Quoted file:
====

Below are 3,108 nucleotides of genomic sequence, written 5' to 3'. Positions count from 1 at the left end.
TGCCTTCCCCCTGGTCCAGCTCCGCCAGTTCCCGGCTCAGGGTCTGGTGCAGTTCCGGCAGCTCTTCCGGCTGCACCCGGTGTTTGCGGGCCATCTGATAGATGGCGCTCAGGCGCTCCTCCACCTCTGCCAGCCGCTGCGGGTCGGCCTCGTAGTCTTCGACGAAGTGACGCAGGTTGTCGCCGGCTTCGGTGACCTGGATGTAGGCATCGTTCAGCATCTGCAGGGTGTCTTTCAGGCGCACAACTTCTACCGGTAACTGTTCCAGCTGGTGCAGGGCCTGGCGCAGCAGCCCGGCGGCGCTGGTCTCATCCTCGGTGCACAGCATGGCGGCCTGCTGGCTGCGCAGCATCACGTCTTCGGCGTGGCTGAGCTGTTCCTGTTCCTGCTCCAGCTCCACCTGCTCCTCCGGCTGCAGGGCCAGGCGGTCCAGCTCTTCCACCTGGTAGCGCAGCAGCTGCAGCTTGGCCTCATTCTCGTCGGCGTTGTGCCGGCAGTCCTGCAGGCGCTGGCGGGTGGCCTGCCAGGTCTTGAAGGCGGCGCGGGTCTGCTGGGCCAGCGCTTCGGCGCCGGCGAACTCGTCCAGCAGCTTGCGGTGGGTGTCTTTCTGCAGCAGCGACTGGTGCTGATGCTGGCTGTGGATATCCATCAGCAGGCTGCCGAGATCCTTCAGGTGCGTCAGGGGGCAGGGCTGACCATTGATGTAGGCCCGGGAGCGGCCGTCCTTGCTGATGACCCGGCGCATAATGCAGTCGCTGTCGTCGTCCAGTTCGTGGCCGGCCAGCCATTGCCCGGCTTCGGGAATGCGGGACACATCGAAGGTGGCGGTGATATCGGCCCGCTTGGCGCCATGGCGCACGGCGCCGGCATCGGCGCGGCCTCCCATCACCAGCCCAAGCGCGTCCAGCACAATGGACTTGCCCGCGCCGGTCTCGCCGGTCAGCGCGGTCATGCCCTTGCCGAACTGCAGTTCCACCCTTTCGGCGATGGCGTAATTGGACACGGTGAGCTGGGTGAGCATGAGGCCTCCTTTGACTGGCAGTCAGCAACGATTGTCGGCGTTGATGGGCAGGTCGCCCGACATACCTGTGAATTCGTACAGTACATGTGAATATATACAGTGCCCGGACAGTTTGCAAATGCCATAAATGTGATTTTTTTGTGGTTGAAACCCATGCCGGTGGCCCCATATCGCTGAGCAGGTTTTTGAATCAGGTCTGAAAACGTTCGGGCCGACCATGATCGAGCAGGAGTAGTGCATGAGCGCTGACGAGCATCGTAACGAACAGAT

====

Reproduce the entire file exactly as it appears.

Below are 3,108 nucleotides of genomic sequence, written 5' to 3'. Positions count from 1 at the left end.
TGCCTTCCCCCTGGTCCAGCTCCGCCAGTTCCCGGCTCAGGGTCTGGTGCAGTTCCGGCAGCTCTTCCGGCTGCACCCGGTGTTTGCGGGCCATCTGATAGATGGCGCTCAGGCGCTCCTCCACCTCTGCCAGCCGCTGCGGGTCGGCCTCGTAGTCTTCGACGAAGTGACGCAGGTTGTCGCCGGCTTCGGTGACCTGGATGTAGGCATCGTTCAGCATCTGCAGGGTGTCTTTCAGGCGCACAACTTCTACCGGTAACTGTTCCAGCTGGTGCAGGGCCTGGCGCAGCAGCCCGGCGGCGCTGGTCTCATCCTCGGTGCACAGCATGGCGGCCTGCTGGCTGCGCAGCATCACGTCTTCGGCGTGGCTGAGCTGTTCCTGTTCCTGCTCCAGCTCCACCTGCTCCTCCGGCTGCAGGGCCAGGCGGTCCAGCTCTTCCACCTGGTAGCGCAGCAGCTGCAGCTTGGCCTCATTCTCGTCGGCGTTGTGCCGGCAGTCCTGCAGGCGCTGGCGGGTGGCCTGCCAGGTCTTGAAGGCGGCGCGGGTCTGCTGGGCCAGCGCTTCGGCGCCGGCGAACTCGTCCAGCAGCTTGCGGTGGGTGTCTTTCTGCAGCAGCGACTGGTGCTGATGCTGGCTGTGGATATCCATCAGCAGGCTGCCGAGATCCTTCAGGTGCGTCAGGGGGCAGGGCTGACCATTGATGTAGGCCCGGGAGCGGCCGTCCTTGCTGATGACCCGGCGCATAATGCAGTCGCTGTCGTCGTCCAGTTCGTGGCCGGCCAGCCATTGCCCGGCTTCGGGAATGCGGGACACATCGAAGGTGGCGGTGATATCGGCCCGCTTGGCGCCATGGCGCACGGCGCCGGCATCGGCGCGGCCTCCCATCACCAGCCCAAGCGCGTCCAGCACAATGGACTTGCCCGCGCCGGTCTCGCCGGTCAGCGCGGTCATGCCCTTGCCGAACTGCAGTTCCACCCTTTCGGCGATGGCGTAATTGGACACGGTGAGCTGGGTGAGCATGAGGCCTCCTTTGACTGGCAGTCAGCAACGATTGTCGGCGTTGATGGGCAGGTCGCCCGACATACCTGTGAATTCGTACAGTACATGTGAATATATACAGTGCCCGGACAGTTTGCAAATGCCATAAATGTGATTTTTTTGTGGTTGAAACCCATGCCGGTGGCCCCATATCGCTGAGCAGGTTTTTGAATCAGGTCTGAAAACGTTCGGGCCGACCATGATCGAGCAGGAGTAGTGCATGAGCGCTGACGAGCATCGTAACGAACAGAT